Honeyman, Stanton

Stanton Honeyman, USCS #H-4582

The name Stan Honeyman is surely well known to those who have been USCS members for more than 20 years and it’s a name probably known by a number of members that have joined since his passing in 1990. I never met the man but I’ve heard his name mentioned during many conversations at conventions whether it be about Board Meetings, the Log or his contributions to the hobby. When I read what members had written about him in the June 1990 Log, the terms workhorse and good friend came to mind.

Stan was born in 1921. He never married and he never served in the Navy but he had an extended family in the USCS and Hank Baxter referred to Stan as a “shipmate” when he wrote about Stan. He served as a Scoutmaster and council executive for 30 years in the New Britain and central Connecticut areas. He joined USCS in 1963 and he first became active in 1969 when he sent a letter to all USCS members in Connecticut announcing the intent to form a chapter. He picked up the tab for a meeting room at a Holiday Inn for that first meeting and soon the chapter chose the name USS Nathan Hale Chapter. From that time until his death, he was the only President the chapter ever had.

He also moved on to the national level where between 1971 and 1977, he served successively as Secretary-Treasurer, Vice President and President. He then went on to serve on the Board of Directors from 1977 until his death. As if all this were not enough, he served as the Editor of the Log from January 1981 until July 1984. In 1984 he was awarded the Ray St. John Award for superior service rendered to the USCS.

It was at Ray’s urging that Regional meetings were held in the New England area and under his leadership, three USCS conventions were hosted by the Nathan Hale Chapter. He loved to go to lunch or dinner with other members and offered encouragement whenever he could. He also pushed for USCS publications which he called “Data Sheets”, publications that continue to be added today as other members volunteer their time and knowledge. He gave more than encouragement to Bob Rawlins when work began on the Cachet Maker’s Catalog, Stan also sent questionnaires to cachet sponsors to gather the basic information presented in the catalog. He also wrote a series of articles for Linn’s Stamp News on Navy covers.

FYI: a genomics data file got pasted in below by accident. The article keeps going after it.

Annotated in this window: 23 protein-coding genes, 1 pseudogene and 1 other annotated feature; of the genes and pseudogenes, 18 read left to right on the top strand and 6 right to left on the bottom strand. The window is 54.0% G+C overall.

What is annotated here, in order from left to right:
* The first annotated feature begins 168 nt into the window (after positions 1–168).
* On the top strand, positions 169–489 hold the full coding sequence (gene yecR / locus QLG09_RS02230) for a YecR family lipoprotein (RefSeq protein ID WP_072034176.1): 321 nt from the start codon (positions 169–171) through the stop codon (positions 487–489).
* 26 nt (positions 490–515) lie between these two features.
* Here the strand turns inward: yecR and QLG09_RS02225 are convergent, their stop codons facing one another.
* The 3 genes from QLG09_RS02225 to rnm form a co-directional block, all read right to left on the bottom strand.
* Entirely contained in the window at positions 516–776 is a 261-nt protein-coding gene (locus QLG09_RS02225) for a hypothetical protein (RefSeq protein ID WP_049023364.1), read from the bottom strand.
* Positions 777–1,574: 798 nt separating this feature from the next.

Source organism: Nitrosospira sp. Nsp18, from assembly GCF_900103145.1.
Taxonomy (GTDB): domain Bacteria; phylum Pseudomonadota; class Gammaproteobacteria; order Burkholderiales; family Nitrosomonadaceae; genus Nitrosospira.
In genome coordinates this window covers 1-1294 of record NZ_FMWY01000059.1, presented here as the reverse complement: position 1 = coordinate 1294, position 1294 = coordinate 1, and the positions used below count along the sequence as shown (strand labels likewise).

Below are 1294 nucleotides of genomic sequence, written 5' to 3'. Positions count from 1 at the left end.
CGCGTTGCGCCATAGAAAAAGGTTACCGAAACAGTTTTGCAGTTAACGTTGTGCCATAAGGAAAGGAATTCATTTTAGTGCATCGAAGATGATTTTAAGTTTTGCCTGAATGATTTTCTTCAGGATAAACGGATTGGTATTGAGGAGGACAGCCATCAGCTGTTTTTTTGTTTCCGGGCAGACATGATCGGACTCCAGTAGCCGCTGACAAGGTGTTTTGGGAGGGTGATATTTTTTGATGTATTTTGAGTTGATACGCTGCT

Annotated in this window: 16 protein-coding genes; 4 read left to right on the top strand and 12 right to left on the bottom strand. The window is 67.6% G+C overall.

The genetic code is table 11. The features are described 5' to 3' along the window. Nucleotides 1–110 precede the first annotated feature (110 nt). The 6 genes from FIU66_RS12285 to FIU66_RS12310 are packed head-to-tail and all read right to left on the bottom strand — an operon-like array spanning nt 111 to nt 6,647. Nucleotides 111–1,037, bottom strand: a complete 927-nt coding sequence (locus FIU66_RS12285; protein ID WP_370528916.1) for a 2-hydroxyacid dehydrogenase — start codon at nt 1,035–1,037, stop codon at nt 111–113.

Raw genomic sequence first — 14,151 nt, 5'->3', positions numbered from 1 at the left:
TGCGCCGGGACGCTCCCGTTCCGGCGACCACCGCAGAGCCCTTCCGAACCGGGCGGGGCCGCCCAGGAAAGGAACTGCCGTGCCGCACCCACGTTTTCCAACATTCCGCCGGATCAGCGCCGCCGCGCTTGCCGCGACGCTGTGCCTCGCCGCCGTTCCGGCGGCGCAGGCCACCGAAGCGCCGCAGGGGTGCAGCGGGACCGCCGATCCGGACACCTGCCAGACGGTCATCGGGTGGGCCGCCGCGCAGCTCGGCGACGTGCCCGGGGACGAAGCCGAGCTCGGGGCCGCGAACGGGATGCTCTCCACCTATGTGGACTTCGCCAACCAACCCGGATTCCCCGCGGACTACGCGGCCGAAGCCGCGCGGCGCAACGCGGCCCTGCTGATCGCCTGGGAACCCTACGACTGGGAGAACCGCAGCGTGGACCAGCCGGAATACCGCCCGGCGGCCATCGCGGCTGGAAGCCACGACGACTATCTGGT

Stan wasn’t particularly a cachet collector but he donated many rubber stamp cachets to ships as a help to the hobby.

Stan suffered a stroke in March 1990 while leaning over to get the mail out of his post office box. He died about a week later on March 11, 1990 without regaining consciousness. His will instructed that his collection be sold and a substantial portion of the proceeds be given to the USCS. This money eventually became known as the Honeyman Fund and it has been used to provide a reserve for the printing of Catalogs and publications. This came at a time when society funds were lower than today and they helped to ensure publication of new Data Sheets and the Postmark Catalog. The fund has since been rolled into the other USCS funds but Stan’s legacy continues with the awarding of the annual Honeyman awards for writers who contribute to the Log.

By Steve Shay (#L-10,821)